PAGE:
January 26

Theatre and Morality: Synge’s Playboy of the Western World

On the 26th of January 1907, The Playboy of the Western World, a three-act drama, written by Irish playwright John Millington Synge, was first performed at the Abbey Theatre in Dublin. Synge’s main writing interest revolved around the life of churchgoing Roman Catholic peasants of rural Ireland, paradoxically, the raw paganism of the way they […]

January 25

Godzilla: The Nuclear Monster

On the 25th of January 1970, Eiji Tsuburaya, the Japanese special effects director, died in Sukagawa, Fukushima, Japan. Known for his immaculate experimentation in the field of cinematic special effects in his time, Tsuburaya brought new quality into the Japanese science-fiction genre. He began his career in filmmaking as a cinematographer at the Nippon Cinematograph […]

January 24

Secrets of the Castrati: Carlo Farinelli

On the 24th of January 1705, legendary 18th century castrato opera singer Carlo Maria Michelangelo Nicola Broschi, known by the stage name Farinelli was born in Andria (Apulia) into a family of musicians. In his career, he used the surname of his benefactors, the brothers Farina. Considered one of the greatest performers in the history […]

January 23

Django’s Hand: The Story of Success

If you are looking for inspiration to boost your enthusiasm for following your dreams this year, you will find it in the story of the famous guitarist and banjo player Jean-Baptiste Reinhardt, better known by his stage name Django. Born on the 23rd of January 1910  in Liberchies, Pont-à-Celles, Belgium, into a family of travelling Manouche Gypsy entertainers, Django […]

January 22

Poetry vs Visual Art in Lessing’s Laocoon

On the 22nd of January 1729, Gotthold Ephraim Lessing was born in Kamenz, Saxony, Germany. He was a precocious writer, philosopher, publicist, art critic, the first real playwright in theatre history and one of the most outstanding representatives of the Enlightenment. As a literary theorist, he is well-known for his essay Laocoon: An Essay on the […]

January 21

How ‘Three Songs about Lenin’ Finished Dziga Vertov

Today we celebrate the 90th anniversary of Vladimir Ilyich Lenin’s death. The famous communist leader, politician and political theorist died on the 21st of January 1924, aged 53, at his estate at the Gorki settlement (later renamed Gorki Leninskiye). He was one of the leading political figures and revolutionary thinkers of the 20th century. His […]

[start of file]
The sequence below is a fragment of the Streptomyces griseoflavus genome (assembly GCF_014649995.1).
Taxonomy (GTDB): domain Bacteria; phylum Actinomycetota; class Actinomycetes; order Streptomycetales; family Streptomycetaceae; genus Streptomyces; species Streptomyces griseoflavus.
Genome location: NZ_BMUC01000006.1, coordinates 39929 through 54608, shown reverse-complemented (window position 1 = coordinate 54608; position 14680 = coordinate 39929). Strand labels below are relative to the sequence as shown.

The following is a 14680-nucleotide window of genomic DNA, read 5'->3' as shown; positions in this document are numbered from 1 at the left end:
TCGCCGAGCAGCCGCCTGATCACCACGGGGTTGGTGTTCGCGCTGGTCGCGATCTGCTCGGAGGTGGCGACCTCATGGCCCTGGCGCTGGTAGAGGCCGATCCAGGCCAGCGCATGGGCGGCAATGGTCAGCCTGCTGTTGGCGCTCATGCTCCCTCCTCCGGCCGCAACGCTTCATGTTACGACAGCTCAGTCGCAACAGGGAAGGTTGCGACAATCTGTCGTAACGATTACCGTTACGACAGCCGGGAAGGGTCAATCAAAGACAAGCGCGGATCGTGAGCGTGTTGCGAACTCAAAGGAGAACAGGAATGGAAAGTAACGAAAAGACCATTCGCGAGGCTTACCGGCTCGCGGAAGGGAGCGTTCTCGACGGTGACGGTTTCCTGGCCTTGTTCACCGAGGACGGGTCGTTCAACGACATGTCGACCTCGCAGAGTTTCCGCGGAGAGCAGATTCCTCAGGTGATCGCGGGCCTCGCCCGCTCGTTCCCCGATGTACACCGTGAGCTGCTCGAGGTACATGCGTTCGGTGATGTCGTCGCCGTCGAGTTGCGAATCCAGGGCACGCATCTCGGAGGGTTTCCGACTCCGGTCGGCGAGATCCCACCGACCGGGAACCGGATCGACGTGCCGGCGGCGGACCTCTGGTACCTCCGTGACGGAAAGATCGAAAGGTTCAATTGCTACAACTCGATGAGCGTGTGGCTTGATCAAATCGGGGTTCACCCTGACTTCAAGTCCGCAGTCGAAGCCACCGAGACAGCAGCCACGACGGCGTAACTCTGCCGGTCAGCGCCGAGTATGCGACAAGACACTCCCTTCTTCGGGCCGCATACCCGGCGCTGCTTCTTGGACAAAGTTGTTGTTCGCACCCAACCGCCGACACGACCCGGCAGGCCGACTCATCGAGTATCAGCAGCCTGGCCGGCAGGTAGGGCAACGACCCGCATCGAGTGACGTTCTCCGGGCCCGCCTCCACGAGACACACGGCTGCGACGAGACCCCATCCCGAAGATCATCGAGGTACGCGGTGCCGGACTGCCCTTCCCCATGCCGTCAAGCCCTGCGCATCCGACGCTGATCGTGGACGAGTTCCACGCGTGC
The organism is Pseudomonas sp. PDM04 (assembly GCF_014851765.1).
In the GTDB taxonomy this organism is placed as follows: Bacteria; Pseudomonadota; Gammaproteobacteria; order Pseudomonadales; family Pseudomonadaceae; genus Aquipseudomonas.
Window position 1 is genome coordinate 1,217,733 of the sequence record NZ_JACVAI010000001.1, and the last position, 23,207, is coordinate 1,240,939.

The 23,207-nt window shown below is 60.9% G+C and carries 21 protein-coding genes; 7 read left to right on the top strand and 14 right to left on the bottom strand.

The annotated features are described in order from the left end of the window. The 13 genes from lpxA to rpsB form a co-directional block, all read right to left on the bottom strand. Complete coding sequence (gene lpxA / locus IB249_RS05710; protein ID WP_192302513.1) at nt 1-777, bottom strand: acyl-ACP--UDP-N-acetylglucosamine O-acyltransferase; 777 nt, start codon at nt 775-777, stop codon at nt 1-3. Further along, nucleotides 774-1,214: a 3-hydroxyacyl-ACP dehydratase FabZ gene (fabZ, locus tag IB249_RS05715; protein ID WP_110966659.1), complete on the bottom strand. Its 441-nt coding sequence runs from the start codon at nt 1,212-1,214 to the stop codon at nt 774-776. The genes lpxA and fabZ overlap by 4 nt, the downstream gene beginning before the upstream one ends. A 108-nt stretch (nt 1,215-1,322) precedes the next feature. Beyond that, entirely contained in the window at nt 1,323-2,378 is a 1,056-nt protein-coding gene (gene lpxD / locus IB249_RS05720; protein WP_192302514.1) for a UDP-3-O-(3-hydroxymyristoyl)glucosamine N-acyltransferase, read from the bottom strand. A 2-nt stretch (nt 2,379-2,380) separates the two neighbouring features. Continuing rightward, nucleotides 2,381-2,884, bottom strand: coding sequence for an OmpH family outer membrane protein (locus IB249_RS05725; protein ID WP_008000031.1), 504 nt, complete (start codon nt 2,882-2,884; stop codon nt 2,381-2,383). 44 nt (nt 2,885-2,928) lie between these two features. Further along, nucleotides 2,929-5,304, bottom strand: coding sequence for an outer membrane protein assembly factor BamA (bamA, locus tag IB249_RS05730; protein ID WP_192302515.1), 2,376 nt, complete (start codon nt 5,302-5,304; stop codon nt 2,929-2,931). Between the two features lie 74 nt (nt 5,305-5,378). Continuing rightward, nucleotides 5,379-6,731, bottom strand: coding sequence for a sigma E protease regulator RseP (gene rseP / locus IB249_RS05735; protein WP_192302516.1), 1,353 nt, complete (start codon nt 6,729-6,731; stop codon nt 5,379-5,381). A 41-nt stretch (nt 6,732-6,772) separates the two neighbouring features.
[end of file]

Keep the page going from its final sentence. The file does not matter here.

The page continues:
January 20

Hollywood’s First Outdoor Talkie Western

On the 20th of January 1929, the movie In Old Arizona was released on the wide cinema screen. This American Western directed by Irving Cummings and Raoul Walsh prides itself in being the first major feature film to use the new technology of sound whilst being filmed in outdoor locations. Although its plot, acting and […]

January 19

Ginsberg’s Visionary Illuminations under Cézanne

Today we celebrate the 175th anniversary of Paul Cézanne’s birthday. The famous Post-Impressionist was born on the 19th of January 1839 in Aix-en-Provence, France. His life-long adventure with painting resulted in a breakthrough theory on the modes of perception of reality. His phenomenological approach towards nature, and its impact on the creative process, has inspired […]

January 18

Grete Schütte-Lihotzky: House Maker, Not Homemaker

On the 18th of January 2000, Austria’s first female architect, Nazi resistance, as well as Marxist activist Margarete Schütte-Lihotzky died in Vienna five days before her 103rd birthday. Lihotzky became the first female student at the Kunstgewerbeschule, Vienna, where important modern artists such as Hoffmann, Hanak and Kokoschka were teaching. She obtained her place with difficulty, […]

January 17

Chekhov’s ‘The Cherry Orchard’: Comedy or Tragedy?

On the 17th of January 1904, The Cherry Orchard by Anton Chekhov had its premiere at the Moscow Art Theatre. The play was staged by the famous actor/director and creator of the eponymous Stanislavski method, known as “method acting”, Constantin Stanislavski. The original intention of Chekhov was for The Cherry Orchard to be a comedy; […]